This month, European banks received a renewed warning about increased cyber threats from a top authority.
The European Banking Authority (EBA) issued this alert in its latest update to its risk dashboard following the Russian invasion of Ukraine. The EBA said exposure to Russian, Belarus or Ukrainian banks collapsing was less of a threat than “second- round” effects like cyber attacks that “may be more material from a financial stability perspective.”
Cybersecurity hasn’t been off the agenda for banks for many years now but the fears are even greater than before. There is an obvious business model for cybercriminal gangs to target banking services and especially ATMs – steal money and valuable financial information about customers and cause business continuity disruption and service interruptions. Attacks on financial institutions can generate serious cash returns and encourage cyber criminals to invest serious internal budgets into R&D to prepare attacks.
New risks for banking security
As banks have even greater focus on digitalisation there is a need to continually review cybersecurity strategies especially at a time of increased risks and threats.
There should be a particular concern about the rise in ransomware attacks that shut down critical systems, extort massive sums and lead to damaging data theft. One recent study by cyber security experts at Palo Alto Networks Unit 42 revealed the average ransom demand on cases they saw climbed 144% to $2.2 million, while the average payment rose 78% percent to $541,010.
Banks have tended to be prime targets for ransomware attack, For example, last year Trend Micro reported that the banking industry was disproportionately affected with a 1,318% year-on-year increase in ransomware attacks in the first half of 2021.
Banks can reduce the likelihood of attacks and mitigate the damage caused if they consider how cybersecurity goes hand in hand with their digital transformation programmes especially on the deployment of even the most advanced ATMs and assisted self-service terminals (ASSTs) now being used in next generation branches and digital banking hubs.
In their cybersecurity planning, banks also need to consider how new ways of both working and banking affect the balance of risks. While the lockdowns are ending, hybrid working patterns remain and include banking staff who aren’t always working out of their branch or office. Security leaders need to be considering whether employees working from home are inadvertently creating security vulnerabilities.
Similarly, the steep rise in customers doing online banking brings risks when so many of them who are new to digital banking services can be more susceptible to online scams or phishing attacks that could lead to serious breaches.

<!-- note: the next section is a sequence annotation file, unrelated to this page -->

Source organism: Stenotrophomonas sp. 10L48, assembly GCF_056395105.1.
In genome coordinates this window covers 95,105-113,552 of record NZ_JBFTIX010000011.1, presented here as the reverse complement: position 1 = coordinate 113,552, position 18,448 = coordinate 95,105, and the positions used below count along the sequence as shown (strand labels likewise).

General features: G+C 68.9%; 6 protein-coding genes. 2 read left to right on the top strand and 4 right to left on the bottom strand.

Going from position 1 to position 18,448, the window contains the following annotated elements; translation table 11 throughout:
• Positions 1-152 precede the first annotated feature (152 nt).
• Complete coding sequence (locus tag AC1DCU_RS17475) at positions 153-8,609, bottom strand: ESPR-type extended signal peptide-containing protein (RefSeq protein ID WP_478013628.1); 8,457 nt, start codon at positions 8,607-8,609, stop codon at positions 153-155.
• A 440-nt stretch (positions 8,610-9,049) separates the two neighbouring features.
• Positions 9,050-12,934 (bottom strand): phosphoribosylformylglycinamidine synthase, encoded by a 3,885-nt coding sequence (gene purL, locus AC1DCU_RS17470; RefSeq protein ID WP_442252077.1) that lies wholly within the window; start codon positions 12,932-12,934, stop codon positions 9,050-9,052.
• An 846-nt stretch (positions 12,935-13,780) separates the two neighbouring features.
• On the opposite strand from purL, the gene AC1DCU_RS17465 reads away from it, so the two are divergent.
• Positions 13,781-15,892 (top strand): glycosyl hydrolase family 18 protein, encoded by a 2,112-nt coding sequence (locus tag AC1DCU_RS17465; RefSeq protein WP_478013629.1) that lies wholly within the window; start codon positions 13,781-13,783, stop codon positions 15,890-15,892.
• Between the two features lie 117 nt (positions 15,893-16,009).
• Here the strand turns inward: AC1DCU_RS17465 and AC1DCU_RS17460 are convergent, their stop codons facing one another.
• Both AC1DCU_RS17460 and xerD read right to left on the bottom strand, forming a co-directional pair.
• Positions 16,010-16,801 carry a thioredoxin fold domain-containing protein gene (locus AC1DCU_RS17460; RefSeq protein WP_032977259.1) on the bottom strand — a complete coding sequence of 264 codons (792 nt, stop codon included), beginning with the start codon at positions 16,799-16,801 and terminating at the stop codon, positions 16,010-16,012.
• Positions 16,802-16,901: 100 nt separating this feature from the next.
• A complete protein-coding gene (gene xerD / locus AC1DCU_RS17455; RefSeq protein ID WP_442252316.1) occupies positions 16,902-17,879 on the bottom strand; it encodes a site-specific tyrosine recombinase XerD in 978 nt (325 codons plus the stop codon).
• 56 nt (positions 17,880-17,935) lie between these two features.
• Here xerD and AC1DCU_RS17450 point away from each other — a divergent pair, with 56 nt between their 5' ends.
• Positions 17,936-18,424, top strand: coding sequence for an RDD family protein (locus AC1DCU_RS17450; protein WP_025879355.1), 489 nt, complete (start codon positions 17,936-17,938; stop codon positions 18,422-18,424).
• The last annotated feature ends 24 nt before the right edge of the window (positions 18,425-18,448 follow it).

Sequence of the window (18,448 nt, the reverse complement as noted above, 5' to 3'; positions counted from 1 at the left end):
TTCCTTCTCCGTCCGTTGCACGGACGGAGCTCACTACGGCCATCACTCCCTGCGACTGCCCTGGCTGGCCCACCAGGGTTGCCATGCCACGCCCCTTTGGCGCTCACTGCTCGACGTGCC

Fundamentally the goal has to include reducing the attack surface and having a greater visibility of what is happening and faster insight into anomalous activities that could be or are suspicious.
Zero trust approach to Self Service banking security
For banks, their endpoint devices ranging from workstations to ATMs to ASSTs are vulnerable to attack and a starting point for their cybersecurity review. The approach that is increasingly discussed is zero trust and this can be relevant to securing critical endpoints and the other parts of the banking service infrastructure.
First of all a quick definition. Zero trust means a cybersecurity system that minimises the level of implicit trust so that a system is only used and accessing software when stringent checks are done. This important concept can be successfully applied to ATMs and ASSTs as they comprise several software layers including an operating system, hardware vendor software layer, the multi-vendor layer, plus the different tools for operations, monitoring, security and so on.
The risks with these layers is how, unlike PCs, the software updating on these devices tends to be reactive not proactive. This means vulnerabilities can slip into software inadvertently, making the concept of zero trust critical in isolating a layer that’s unpatched.
The value of zero trust to securing digital self-service banking is you are not trusting the assumed security of mainstream software. This distrust is important because cyber attackers will hijack legitimate tools and software to launch an attack.
Additionally a zero trust strategy for banking endpoints should extend to the third party tools and services who have legitimate access to ATMs and ASSTs when servicing these devices. Again you need cybersecurity that interrogates whether their access at a specific time or place is correct or authorised.
To help you apply a modern approach to protecting fleets of ATMs and ASSTs, here’s a useful checklist:
- Reduce the attack surface: anything will be allowed only if needed, and not just when it’s legitimate, only if they’ve been certified for proper operations.
- Control whoever is going physically to manipulate the ATM. Standard solutions like antiviruses have the same level of protection at any time, but when we’re talking about critical devices, and a 3rd person is manipulating it, you must be able to control the level of protection and activate specific policies in that specific moment. The bank should be able to monitor what the technician is doing at a time of highest exposure to an exploit
- Make the job of managing banking cybersecurity easier. Consolidate protection measures on a single platform such as application whitelisting, full encryption of all hard disks and media, file system integrity protection, hardware protection and a firewall to stop network attacks.
To find out more about how Auriga helps banks in protecting older and newer generations of ATMs, ASSTs and the rest of the systems used in next generation bank branch operations, check out here.